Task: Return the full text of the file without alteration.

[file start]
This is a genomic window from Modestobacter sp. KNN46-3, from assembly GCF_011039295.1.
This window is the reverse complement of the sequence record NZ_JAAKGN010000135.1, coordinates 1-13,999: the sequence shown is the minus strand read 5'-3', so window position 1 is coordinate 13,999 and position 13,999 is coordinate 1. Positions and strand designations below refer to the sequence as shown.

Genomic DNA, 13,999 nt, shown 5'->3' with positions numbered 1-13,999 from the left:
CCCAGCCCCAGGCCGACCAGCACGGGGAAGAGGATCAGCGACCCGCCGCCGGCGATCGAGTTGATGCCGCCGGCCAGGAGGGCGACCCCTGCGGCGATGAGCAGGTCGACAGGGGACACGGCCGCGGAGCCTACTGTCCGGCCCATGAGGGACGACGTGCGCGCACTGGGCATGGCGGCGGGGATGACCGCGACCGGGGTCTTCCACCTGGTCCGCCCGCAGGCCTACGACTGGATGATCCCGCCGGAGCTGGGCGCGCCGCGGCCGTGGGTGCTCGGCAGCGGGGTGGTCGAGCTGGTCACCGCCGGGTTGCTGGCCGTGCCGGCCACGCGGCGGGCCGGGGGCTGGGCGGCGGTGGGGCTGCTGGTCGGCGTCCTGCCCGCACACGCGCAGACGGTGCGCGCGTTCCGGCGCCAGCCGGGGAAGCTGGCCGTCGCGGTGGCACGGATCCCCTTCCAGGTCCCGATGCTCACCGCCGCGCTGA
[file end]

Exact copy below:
This is a genomic window from Modestobacter sp. KNN46-3, from assembly GCF_011039295.1.
This window is the reverse complement of the sequence record NZ_JAAKGN010000135.1, coordinates 1-13,999: the sequence shown is the minus strand read 5'-3', so window position 1 is coordinate 13,999 and position 13,999 is coordinate 1. Positions and strand designations below refer to the sequence as shown.

Genomic DNA, 13,999 nt, shown 5'->3' with positions numbered 1-13,999 from the left:
CCCAGCCCCAGGCCGACCAGCACGGGGAAGAGGATCAGCGACCCGCCGCCGGCGATCGAGTTGATGCCGCCGGCCAGGAGGGCGACCCCTGCGGCGATGAGCAGGTCGACAGGGGACACGGCCGCGGAGCCTACTGTCCGGCCCATGAGGGACGACGTGCGCGCACTGGGCATGGCGGCGGGGATGACCGCGACCGGGGTCTTCCACCTGGTCCGCCCGCAGGCCTACGACTGGATGATCCCGCCGGAGCTGGGCGCGCCGCGGCCGTGGGTGCTCGGCAGCGGGGTGGTCGAGCTGGTCACCGCCGGGTTGCTGGCCGTGCCGGCCACGCGGCGGGCCGGGGGCTGGGCGGCGGTGGGGCTGCTGGTCGGCGTCCTGCCCGCACACGCGCAGACGGTGCGCGCGTTCCGGCGCCAGCCGGGGAAGCTGGCCGTCGCGGTGGCACGGATCCCCTTCCAGGTCCCGATGCTCACCGCCGCGCTGA